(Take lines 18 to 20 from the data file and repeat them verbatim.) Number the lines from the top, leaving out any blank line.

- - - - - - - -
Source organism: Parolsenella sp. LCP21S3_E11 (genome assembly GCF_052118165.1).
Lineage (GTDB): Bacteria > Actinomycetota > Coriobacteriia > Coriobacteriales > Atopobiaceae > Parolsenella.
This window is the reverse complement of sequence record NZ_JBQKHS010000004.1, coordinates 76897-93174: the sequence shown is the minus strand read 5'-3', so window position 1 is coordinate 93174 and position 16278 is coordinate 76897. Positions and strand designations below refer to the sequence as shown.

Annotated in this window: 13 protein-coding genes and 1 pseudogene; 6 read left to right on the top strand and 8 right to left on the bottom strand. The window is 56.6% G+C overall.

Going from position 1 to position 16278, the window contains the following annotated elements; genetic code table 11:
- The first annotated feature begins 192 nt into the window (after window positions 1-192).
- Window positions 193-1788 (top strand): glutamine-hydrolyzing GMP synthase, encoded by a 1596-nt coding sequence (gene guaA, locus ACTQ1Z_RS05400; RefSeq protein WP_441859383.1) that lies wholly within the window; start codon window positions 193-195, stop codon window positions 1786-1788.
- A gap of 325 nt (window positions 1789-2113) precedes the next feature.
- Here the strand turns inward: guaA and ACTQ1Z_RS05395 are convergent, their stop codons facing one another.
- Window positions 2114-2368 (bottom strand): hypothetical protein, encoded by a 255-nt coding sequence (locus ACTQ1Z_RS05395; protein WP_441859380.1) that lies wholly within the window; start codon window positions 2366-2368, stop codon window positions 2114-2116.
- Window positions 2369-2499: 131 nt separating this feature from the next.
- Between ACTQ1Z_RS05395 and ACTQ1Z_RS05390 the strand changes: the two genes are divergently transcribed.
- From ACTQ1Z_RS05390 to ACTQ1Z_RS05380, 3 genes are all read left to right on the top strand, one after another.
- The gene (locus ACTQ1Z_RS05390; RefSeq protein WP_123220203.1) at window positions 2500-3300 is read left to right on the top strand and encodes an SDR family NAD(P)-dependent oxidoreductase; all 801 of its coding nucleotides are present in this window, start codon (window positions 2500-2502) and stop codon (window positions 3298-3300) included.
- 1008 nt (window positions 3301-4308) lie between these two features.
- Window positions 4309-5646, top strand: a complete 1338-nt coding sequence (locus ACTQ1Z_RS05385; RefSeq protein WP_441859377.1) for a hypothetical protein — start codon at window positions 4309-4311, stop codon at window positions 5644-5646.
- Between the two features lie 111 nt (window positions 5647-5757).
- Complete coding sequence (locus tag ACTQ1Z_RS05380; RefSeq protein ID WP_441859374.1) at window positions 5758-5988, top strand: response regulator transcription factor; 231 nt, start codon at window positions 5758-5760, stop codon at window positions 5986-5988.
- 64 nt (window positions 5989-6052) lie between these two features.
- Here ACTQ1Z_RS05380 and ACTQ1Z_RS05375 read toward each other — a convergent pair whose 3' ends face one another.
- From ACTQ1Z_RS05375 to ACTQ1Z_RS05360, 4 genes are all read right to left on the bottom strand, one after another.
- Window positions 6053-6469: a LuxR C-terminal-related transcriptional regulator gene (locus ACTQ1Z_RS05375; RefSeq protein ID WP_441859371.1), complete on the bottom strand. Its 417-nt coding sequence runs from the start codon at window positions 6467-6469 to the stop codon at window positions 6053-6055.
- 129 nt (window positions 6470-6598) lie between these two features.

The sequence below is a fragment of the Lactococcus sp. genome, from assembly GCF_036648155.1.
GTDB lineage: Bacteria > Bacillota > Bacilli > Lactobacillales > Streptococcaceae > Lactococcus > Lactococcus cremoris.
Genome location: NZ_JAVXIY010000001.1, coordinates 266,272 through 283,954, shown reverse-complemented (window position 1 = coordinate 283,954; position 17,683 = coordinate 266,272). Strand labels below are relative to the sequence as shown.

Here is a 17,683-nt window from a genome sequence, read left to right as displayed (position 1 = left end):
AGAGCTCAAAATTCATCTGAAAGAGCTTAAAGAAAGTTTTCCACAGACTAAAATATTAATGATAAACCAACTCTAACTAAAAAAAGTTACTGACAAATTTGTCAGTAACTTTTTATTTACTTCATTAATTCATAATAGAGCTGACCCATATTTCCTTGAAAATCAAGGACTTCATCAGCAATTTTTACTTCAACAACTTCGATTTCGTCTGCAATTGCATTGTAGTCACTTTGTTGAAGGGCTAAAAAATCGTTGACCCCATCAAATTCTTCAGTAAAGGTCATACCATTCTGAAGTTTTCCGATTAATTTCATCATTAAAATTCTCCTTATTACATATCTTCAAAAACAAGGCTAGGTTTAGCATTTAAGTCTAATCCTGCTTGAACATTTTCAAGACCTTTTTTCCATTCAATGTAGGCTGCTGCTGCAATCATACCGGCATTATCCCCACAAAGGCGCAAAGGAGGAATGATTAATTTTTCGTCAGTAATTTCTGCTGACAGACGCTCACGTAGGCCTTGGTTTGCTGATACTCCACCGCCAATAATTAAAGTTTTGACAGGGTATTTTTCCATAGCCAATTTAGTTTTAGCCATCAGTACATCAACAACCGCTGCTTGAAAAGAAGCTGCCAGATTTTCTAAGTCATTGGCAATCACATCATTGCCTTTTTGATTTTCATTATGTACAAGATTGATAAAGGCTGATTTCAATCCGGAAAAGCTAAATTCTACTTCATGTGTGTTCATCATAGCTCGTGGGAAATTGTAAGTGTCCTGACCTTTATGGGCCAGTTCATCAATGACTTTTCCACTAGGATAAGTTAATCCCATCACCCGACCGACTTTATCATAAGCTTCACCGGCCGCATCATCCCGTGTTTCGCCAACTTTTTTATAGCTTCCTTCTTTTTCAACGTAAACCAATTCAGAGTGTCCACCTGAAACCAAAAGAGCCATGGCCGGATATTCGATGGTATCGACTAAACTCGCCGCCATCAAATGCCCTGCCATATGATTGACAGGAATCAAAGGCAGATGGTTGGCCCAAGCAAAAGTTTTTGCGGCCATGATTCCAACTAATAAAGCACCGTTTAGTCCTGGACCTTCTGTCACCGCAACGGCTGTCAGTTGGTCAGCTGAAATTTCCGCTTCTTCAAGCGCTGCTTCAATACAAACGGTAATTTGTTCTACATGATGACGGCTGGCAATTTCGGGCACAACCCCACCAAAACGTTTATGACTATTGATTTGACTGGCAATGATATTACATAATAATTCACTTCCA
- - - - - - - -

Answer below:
- Complete coding sequence (locus tag ACTQ1Z_RS05380; RefSeq protein ID WP_441859374.1) at window positions 5758-5988, top strand: response regulator transcription factor; 231 nt, start codon at window positions 5758-5760, stop codon at window positions 5986-5988.
- 64 nt (window positions 5989-6052) lie between these two features.
- Here ACTQ1Z_RS05380 and ACTQ1Z_RS05375 read toward each other — a convergent pair whose 3' ends face one another.